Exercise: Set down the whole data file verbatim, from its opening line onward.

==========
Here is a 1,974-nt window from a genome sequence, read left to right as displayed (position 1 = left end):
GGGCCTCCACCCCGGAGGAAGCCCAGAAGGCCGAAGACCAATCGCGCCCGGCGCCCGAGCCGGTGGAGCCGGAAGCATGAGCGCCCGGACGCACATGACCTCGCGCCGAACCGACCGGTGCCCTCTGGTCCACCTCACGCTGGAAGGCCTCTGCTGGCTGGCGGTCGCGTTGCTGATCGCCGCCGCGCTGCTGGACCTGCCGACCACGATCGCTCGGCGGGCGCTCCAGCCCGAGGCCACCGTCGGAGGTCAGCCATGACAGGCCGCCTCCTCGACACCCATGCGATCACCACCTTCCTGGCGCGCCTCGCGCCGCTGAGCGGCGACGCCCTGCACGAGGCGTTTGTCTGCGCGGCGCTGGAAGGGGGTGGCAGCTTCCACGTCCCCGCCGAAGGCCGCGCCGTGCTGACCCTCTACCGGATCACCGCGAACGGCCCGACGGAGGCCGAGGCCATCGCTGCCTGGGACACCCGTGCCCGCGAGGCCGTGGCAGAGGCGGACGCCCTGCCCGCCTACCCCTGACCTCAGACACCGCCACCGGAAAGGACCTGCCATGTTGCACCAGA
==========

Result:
Here is a 1,974-nt window from a genome sequence, read left to right as displayed (position 1 = left end):
GGGCCTCCACCCCGGAGGAAGCCCAGAAGGCCGAAGACCAATCGCGCCCGGCGCCCGAGCCGGTGGAGCCGGAAGCATGAGCGCCCGGACGCACATGACCTCGCGCCGAACCGACCGGTGCCCTCTGGTCCACCTCACGCTGGAAGGCCTCTGCTGGCTGGCGGTCGCGTTGCTGATCGCCGCCGCGCTGCTGGACCTGCCGACCACGATCGCTCGGCGGGCGCTCCAGCCCGAGGCCACCGTCGGAGGTCAGCCATGACAGGCCGCCTCCTCGACACCCATGCGATCACCACCTTCCTGGCGCGCCTCGCGCCGCTGAGCGGCGACGCCCTGCACGAGGCGTTTGTCTGCGCGGCGCTGGAAGGGGGTGGCAGCTTCCACGTCCCCGCCGAAGGCCGCGCCGTGCTGACCCTCTACCGGATCACCGCGAACGGCCCGACGGAGGCCGAGGCCATCGCTGCCTGGGACACCCGTGCCCGCGAGGCCGTGGCAGAGGCGGACGCCCTGCCCGCCTACCCCTGACCTCAGACACCGCCACCGGAAAGGACCTGCCATGTTGCACCAGA